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How Institutions Are Scaling Adaptive Courseware Redesign in Gateway Courses to Boost Students Success

By Karen Vignare, Ph.D.

Gateway courses remain one of the greatest barriers to student success and a major contributor to students stopping out of college, with students from underrepresented or low-income backgrounds disproportionately affected. A growing evidence base indicates that adaptive courseware, when integrated with quality pedagogy and course design, can increase student success in gateway courses, improve retention, and reduce equity gaps because the courseware responds to each students’ individual learning pace and needs. And because gateway courses are foundational, increased learning and student success can pay learning dividends for the remainder of students’ education.

Yet overhauling gateway courses is a daunting task for any institution. Working through the Every Learner Everywhere network, APLU’s Office of Digital Transformation for Student Success and its partners recently completed work with six public research universities to spearhead adaptive courseware redesigns and scale the use of the courseware in gateway classes such as chemistry, biology, engineering, math, and foreign languages. Every Learner Everywhere released six case studies on the challenges the institutions faced in redesigning a set of courses and the value the effort provided to students, faculty, staff, and administrators.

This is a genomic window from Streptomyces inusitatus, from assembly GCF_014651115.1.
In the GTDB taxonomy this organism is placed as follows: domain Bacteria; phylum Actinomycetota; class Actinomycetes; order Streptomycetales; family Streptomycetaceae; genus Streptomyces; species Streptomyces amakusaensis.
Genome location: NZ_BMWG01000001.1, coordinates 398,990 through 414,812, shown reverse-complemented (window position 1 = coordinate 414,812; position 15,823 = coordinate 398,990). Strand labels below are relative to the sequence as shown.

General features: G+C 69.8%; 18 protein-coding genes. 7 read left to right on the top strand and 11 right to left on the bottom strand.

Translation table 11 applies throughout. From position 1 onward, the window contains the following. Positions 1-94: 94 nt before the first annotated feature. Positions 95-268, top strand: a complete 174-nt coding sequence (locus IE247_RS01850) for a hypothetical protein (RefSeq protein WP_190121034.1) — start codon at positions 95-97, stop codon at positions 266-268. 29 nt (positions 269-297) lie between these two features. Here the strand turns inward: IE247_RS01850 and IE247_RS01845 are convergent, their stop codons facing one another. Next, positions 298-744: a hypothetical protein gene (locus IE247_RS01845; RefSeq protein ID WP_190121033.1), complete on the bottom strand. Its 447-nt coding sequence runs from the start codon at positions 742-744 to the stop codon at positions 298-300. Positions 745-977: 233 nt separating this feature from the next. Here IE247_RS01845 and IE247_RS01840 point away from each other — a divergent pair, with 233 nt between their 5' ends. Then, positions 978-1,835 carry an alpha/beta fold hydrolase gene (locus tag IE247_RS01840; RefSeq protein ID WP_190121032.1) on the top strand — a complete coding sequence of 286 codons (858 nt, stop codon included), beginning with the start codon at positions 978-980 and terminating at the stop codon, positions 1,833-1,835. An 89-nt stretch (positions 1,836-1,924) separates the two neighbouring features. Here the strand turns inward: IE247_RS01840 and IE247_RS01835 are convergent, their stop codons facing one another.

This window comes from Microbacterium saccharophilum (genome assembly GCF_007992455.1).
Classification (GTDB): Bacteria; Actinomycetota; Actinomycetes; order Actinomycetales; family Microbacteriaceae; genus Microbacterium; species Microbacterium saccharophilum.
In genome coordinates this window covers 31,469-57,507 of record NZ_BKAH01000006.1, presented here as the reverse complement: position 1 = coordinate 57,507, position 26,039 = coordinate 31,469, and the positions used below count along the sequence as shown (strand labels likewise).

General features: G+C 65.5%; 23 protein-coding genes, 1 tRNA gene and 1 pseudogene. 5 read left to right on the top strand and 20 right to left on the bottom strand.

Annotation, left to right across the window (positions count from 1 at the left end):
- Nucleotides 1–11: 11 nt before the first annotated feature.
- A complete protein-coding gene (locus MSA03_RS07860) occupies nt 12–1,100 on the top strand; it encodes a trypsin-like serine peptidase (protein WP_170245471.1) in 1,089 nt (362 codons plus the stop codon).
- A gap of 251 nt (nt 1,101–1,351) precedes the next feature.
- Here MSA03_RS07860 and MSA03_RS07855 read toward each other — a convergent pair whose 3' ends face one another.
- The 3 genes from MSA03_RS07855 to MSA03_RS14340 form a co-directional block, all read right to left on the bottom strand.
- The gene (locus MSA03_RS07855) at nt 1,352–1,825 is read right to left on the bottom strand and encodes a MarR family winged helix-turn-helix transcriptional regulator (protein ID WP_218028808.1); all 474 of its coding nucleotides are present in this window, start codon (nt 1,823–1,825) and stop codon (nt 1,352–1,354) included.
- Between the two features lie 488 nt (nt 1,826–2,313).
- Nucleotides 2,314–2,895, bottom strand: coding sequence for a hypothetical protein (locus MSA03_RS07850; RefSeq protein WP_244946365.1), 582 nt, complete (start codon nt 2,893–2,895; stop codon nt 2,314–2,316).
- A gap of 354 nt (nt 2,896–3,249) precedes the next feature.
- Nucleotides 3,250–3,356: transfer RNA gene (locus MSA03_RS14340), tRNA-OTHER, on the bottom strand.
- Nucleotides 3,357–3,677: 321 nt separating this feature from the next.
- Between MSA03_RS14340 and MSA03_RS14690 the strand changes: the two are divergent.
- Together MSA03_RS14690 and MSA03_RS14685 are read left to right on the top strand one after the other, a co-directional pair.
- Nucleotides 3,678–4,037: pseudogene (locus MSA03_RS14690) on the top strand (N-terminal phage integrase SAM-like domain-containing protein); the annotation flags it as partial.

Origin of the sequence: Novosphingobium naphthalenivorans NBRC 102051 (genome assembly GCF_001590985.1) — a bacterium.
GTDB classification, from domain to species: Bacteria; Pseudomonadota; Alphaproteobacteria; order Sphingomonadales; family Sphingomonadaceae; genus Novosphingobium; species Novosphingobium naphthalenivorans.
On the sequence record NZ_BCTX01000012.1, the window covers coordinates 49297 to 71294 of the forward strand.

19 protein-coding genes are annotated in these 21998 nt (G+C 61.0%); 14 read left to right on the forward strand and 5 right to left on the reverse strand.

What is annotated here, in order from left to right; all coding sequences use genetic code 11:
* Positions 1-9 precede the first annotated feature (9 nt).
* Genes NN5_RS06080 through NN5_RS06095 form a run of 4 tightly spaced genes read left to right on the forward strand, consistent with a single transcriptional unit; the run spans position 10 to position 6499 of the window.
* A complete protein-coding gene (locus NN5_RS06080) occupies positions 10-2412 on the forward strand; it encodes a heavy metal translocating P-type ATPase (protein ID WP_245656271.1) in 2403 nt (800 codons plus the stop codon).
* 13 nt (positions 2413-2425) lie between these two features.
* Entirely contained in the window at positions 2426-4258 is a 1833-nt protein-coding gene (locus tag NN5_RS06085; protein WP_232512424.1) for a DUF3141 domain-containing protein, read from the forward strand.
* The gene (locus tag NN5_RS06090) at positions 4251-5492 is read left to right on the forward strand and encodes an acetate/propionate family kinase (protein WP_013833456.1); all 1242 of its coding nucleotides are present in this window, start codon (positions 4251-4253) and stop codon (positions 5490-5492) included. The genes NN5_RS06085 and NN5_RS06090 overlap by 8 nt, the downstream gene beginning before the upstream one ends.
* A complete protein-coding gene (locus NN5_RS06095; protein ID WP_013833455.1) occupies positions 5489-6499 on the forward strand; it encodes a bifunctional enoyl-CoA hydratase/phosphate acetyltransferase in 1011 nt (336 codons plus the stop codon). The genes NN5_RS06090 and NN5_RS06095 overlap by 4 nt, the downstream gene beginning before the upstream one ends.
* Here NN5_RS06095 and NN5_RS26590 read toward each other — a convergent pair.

The case studies reveal a number of significant takeaways:

Engaging faculty in the design process is critical to success. Though faculty interest in course redesign varied across department and institutions, and in some cases there was faculty skepticism or reluctance, faculty engagement in the design process was key to the success of the design and willing adoption of redesigned courses.

Adaptive courseware enables faculty to self-reflect and personalize learning. Thanks to robust, routinely updated student learning data, faculty reported being more self-reflective about their teaching approaches and their impact on student learning outcomes – and reported being more likely to use learning analytics to address learning gaps.

Collaborative course redesign projects break down silos. Institutions reported that adaptive courseware redesign efforts broke down silos across departments and administrative functions, building institutional capacity for later institutional change efforts.

Resources and support advance the work. As expected, institutions that provided critical resources, support, and leadership buy-in reported the greatest success in redesigning gateway courses with adaptive courseware.

Momentum matters. Institutions where faculty had already pioneered the use of adaptive courseware in some courses, even without significant prior institutional support, were able to draw on institutional knowledge to more effectively lead adaptive courseware redesigns across entire programs. This allowed pockets of innovation to cross-pollinate other departments.

Dive deeper and download the adaptive courseware case studies:

If your institution is interested in learning more about adaptive courseware redesign in gateway courses, please contact Dr. Megan Tesene, Assistant Vice President of Digital Transformation for Student Success at APLU.

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